A blog about my life with dogs.......

Monday, May 9, 2011

You say tomato, I say keep your dog away from mine, please.

You say tomato, I say keep your dog a safe distance from mine, please.
The sun is shinning down on me and my 12.5 year old rottweiler mix mutt as we slowly, slowly, make our way around the block. Harry has more than just a little gray around the muzzle and he spends most of his days napping on the couch. Adopted at age 7, I planned on being his retirement plan. These days that's just what I am. I am a living breathing plan of how he can easily enjoy his golden years in comfort and with class.

It must be the slow pace at which Harry and I walk together that leaves us open to interruption, and today was no exception as we meandered a middle age man in blue collar garb walks towards me hollering. "Hey, my dog wants to meet yours. He sees you walking by and he just wants to play" He calls out from about 30 feet away as he and his big black lab begin a slow approach. His lab is bouncing feet in the air and doing all he can to get his person to start moving faster, after all Harry just peed on his mail box.

I am quick to start with a hello, but call back that my dog is not friendly with other dogs.

Sorry, Harry, we both know this isn't true, but in his senior days he has become less and less adaptable and more irritable. A few years ago he might have put up with a young ruckus dog bumping into him, now his arthritis gives rise to defensiveness. Fair enough. It is with this in mind that I recently made the conscious decision to no longer introduce Harry to new dogs. This is not a steadfast rule, and on occasion I break it, when I meet a calm dog, or another senior, but this dog didn't meet the standards, so I lied.

As he came closer I noticed his slurred speech and wondered if he'd had a few beers. The black dogs big black balls hung low almost hitting the ground as he continued to lung on end of leash. I repeated that my dog doesn't do well with other new dogs, that he's old, arthritic and doesn't like other males. I suggest maybe we could introduce one of my younger dogs to his dog and they might have a higher likely hood of getting along. The neighbor now holding his dog by the collar reaches out to shake my hand, and I return the gesture. No sooner than our hands let loose, Harry at my side, loose leash, sniffing the ground, he lets go of his dogs collar grabs his big black head in both his hands, squeezing it and pulls that big slobbery head face to face with my Harry and says, "There now meet face to face like you should!"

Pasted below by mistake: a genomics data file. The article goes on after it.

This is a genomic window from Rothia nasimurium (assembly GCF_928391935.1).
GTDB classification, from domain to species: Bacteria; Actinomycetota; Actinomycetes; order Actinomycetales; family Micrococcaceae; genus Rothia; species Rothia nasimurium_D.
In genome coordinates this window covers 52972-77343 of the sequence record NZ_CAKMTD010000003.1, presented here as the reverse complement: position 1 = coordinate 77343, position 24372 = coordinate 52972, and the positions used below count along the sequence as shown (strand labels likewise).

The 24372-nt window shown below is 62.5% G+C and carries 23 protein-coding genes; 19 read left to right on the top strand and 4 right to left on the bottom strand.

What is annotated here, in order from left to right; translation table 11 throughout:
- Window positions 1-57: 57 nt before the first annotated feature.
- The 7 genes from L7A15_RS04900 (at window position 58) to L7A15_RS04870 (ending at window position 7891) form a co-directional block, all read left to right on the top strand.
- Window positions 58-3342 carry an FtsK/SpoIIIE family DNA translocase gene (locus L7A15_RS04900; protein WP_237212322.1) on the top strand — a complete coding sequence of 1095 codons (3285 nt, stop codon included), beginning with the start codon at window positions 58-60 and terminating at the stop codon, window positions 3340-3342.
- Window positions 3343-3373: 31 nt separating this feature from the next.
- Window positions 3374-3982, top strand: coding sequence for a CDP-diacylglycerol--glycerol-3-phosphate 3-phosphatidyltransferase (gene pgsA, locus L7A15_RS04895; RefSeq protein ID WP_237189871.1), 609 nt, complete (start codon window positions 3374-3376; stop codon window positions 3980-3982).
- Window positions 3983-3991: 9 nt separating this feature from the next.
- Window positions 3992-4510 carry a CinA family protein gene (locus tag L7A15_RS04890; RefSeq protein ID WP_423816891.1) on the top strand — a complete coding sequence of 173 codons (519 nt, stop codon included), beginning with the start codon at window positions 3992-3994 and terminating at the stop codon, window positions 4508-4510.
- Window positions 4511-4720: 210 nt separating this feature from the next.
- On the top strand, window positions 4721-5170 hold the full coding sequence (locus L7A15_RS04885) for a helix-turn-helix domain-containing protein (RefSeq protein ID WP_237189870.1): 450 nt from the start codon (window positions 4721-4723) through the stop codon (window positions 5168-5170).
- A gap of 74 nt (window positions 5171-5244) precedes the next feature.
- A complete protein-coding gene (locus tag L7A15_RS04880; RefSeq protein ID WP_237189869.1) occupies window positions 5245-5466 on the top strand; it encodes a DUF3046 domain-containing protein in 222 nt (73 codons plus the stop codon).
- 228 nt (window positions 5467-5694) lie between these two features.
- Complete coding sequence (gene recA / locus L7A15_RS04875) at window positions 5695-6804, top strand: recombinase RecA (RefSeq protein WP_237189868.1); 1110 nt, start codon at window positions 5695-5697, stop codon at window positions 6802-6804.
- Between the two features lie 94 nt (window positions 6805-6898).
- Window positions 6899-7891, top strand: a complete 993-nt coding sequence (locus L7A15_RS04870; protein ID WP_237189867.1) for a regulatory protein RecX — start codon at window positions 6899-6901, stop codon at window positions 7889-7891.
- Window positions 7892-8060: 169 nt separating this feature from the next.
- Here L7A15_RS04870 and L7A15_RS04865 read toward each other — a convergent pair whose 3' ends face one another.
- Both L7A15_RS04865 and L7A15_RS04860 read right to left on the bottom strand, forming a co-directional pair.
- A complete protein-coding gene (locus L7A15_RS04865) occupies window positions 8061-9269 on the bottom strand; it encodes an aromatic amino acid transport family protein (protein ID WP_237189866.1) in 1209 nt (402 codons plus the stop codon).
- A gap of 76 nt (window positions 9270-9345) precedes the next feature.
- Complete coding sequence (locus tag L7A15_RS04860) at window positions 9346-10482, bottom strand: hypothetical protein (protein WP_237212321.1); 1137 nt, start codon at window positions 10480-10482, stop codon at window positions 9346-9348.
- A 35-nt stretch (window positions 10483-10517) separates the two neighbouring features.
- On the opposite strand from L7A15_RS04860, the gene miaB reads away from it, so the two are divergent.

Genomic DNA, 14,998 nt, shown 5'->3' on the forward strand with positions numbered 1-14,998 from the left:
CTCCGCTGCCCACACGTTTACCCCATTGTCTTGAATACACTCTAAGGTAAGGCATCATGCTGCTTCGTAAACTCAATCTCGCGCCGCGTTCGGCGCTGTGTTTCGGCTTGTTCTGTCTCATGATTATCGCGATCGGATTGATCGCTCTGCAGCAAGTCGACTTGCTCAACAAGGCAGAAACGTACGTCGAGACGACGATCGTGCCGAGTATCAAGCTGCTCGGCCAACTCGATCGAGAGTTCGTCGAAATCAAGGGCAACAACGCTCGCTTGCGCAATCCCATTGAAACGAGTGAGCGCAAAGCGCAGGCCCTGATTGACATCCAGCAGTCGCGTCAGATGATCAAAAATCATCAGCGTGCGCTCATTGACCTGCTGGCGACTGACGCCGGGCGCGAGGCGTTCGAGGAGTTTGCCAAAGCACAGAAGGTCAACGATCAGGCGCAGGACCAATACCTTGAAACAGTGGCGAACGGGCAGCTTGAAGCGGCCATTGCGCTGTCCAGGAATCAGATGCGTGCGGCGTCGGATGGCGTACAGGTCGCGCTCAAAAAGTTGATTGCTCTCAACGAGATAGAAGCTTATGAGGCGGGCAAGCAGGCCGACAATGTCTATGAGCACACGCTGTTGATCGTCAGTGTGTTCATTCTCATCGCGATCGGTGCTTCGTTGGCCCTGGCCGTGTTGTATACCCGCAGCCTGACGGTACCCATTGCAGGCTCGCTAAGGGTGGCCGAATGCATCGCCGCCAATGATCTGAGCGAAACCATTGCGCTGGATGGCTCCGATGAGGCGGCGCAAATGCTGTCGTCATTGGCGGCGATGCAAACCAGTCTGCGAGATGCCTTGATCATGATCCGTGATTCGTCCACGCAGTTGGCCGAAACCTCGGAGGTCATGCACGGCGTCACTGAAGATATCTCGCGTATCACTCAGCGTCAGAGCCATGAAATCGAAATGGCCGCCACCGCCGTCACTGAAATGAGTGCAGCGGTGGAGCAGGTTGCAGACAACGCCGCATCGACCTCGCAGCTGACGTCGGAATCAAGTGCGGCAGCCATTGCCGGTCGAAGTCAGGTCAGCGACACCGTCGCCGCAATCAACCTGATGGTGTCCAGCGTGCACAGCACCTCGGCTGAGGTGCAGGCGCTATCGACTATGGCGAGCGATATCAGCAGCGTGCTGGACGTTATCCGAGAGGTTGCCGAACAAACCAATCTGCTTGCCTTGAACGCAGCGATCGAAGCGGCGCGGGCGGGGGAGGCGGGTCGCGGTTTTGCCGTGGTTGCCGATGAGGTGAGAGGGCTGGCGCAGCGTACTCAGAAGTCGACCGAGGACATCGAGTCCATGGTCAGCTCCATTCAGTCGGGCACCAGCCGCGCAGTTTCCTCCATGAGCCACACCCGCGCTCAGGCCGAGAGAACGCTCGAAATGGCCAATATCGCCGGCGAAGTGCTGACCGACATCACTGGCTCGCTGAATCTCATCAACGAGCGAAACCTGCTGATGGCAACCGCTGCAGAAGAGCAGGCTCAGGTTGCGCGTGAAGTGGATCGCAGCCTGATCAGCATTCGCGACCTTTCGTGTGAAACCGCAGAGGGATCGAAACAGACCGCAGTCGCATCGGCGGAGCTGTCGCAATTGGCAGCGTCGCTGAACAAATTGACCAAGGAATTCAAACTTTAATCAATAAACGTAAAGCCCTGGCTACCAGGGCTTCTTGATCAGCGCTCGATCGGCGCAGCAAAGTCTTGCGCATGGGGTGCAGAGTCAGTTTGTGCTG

Both dogs hackles immediately went up. Tails changed positions as well, the big lab had been wagging, now his tail was stiff and held high. Harry's tail had been relaxed and was now mimicking the labs tail. They stared wide eyed directly at each other and I saw the lip lift begin on the side of Harry's mouth. This interaction lasted about 4 seconds. I knew at second # 1 that this was just plain trouble. I made a distracting noise and pulled Harry away just as the lab snapped at his face, only missing by an inch or so.

The lab baring teeth and snarling ,the neighbor struggling to contain his dog, they settled on the fact that I was right, clearly MY dog didn't like other dogs. (humph!) Then the man puts both hands around his labs muzzle tightly and then forces the dog to sit beneath him. All the while his struggle for control continues and I am left stammering over my small talk while I say a secret prayer that this man does keep 'control' of his dog. "Oh he just wants to play" The man says again. " He's been in his share of fights. But don't worry, I aint afraid to get in there and pull 'em apart. Wouldn't be the first time. Hell, he got his ass beat by another one of my dogs awhile back. I've got about 20 dogs, and I could throw tennis balls all day and they'd never be satisfied, I swear."

I try to hide my dismay, this guy is, while not 100% neighbor (his mother lives in the house whose yard he is currently standing in) is at least some percent neighbor and I feel obligated to be neighborly.

He gives a laugh. "I'll have to bring him over to your place on of these days. He loves to play. Yeah, I'll just stop on over sometime." He says as I walk away.

"Enjoy the sunshine." I say. "It's a beautiful day." While that's is true, what I'm really thinking,.. is "oh crap"

So, what's wrong with this picture?

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